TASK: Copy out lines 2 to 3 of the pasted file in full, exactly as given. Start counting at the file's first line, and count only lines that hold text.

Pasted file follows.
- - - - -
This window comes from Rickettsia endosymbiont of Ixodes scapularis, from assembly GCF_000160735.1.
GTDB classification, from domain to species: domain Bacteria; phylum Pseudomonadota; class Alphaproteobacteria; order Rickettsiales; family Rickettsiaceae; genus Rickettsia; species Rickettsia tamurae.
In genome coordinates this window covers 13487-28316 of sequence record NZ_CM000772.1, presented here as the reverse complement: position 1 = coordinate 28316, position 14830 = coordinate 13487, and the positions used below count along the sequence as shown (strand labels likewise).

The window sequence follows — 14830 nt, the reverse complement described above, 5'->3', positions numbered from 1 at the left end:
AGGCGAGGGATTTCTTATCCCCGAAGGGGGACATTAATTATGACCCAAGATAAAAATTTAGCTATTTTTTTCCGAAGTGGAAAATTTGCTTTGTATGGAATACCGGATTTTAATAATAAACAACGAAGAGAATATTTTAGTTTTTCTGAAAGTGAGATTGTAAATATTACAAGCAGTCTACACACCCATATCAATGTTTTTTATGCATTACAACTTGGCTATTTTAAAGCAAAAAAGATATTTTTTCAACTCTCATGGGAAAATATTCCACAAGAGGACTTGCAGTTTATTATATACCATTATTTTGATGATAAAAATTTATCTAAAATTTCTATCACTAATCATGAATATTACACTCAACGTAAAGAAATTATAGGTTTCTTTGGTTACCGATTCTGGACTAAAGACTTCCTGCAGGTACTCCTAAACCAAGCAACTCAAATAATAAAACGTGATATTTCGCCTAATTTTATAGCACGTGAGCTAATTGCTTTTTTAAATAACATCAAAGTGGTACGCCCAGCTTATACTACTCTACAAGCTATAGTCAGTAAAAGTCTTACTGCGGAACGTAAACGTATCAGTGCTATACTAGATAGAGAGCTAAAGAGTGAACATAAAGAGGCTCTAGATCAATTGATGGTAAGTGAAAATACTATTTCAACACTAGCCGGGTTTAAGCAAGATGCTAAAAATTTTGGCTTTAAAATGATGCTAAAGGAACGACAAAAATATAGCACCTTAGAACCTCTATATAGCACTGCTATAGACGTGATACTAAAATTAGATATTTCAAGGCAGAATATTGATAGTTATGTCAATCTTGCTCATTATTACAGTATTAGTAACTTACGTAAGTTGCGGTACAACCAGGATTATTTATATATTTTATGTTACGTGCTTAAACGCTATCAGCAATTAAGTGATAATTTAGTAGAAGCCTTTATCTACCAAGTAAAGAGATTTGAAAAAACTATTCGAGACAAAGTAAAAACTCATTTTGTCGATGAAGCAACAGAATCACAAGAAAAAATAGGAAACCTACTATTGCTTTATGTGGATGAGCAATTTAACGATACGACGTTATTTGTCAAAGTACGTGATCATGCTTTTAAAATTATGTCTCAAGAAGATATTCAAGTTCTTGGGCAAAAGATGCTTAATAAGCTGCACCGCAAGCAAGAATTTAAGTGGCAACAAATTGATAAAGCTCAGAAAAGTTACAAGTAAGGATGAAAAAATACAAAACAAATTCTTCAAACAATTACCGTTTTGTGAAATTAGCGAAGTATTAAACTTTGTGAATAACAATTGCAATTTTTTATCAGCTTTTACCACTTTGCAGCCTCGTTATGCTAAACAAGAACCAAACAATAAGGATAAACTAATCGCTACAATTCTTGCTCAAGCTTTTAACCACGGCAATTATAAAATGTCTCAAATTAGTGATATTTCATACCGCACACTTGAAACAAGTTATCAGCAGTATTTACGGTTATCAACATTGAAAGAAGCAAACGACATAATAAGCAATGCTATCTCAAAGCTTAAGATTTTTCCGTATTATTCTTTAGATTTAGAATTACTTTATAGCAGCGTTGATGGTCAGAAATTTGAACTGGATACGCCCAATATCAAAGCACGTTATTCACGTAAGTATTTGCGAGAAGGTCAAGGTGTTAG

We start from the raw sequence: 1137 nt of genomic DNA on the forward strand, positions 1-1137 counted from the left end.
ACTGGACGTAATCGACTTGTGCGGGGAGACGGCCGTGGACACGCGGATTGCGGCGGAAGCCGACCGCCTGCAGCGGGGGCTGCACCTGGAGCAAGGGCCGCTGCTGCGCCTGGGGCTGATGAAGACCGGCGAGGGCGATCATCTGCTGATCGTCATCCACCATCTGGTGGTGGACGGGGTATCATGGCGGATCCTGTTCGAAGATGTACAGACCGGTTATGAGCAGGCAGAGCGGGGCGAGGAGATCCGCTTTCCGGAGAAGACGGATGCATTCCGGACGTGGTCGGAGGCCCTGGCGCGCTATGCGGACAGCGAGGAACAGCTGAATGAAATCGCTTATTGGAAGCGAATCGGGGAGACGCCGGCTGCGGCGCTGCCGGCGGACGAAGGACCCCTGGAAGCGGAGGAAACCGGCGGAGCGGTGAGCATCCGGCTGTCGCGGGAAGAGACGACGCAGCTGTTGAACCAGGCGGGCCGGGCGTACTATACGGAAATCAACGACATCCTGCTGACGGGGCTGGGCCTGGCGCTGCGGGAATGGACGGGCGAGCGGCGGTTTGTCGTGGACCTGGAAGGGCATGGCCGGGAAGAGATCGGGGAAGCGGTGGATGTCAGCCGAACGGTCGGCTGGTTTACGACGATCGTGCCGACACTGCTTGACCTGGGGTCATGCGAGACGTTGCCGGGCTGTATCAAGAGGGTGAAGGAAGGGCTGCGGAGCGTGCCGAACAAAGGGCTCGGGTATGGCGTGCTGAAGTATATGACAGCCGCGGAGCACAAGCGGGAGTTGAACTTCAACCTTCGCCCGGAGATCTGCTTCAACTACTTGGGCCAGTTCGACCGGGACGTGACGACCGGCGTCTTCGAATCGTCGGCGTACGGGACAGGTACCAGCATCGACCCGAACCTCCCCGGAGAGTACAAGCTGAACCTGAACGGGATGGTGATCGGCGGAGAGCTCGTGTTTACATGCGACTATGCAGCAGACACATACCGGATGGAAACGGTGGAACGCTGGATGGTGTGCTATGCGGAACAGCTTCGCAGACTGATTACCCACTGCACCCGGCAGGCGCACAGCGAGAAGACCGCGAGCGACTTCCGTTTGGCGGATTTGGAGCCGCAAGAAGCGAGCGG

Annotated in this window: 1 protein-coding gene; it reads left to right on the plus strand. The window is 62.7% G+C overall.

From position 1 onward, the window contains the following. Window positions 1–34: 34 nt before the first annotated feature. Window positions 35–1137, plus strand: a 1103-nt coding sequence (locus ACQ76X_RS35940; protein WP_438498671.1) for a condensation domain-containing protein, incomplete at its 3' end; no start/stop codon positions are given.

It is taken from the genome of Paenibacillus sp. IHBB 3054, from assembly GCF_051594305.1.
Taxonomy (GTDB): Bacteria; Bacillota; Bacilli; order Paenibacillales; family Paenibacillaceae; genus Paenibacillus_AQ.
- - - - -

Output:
GTDB classification, from domain to species: domain Bacteria; phylum Pseudomonadota; class Alphaproteobacteria; order Rickettsiales; family Rickettsiaceae; genus Rickettsia; species Rickettsia tamurae.
In genome coordinates this window covers 13487-28316 of sequence record NZ_CM000772.1, presented here as the reverse complement: position 1 = coordinate 28316, position 14830 = coordinate 13487, and the positions used below count along the sequence as shown (strand labels likewise).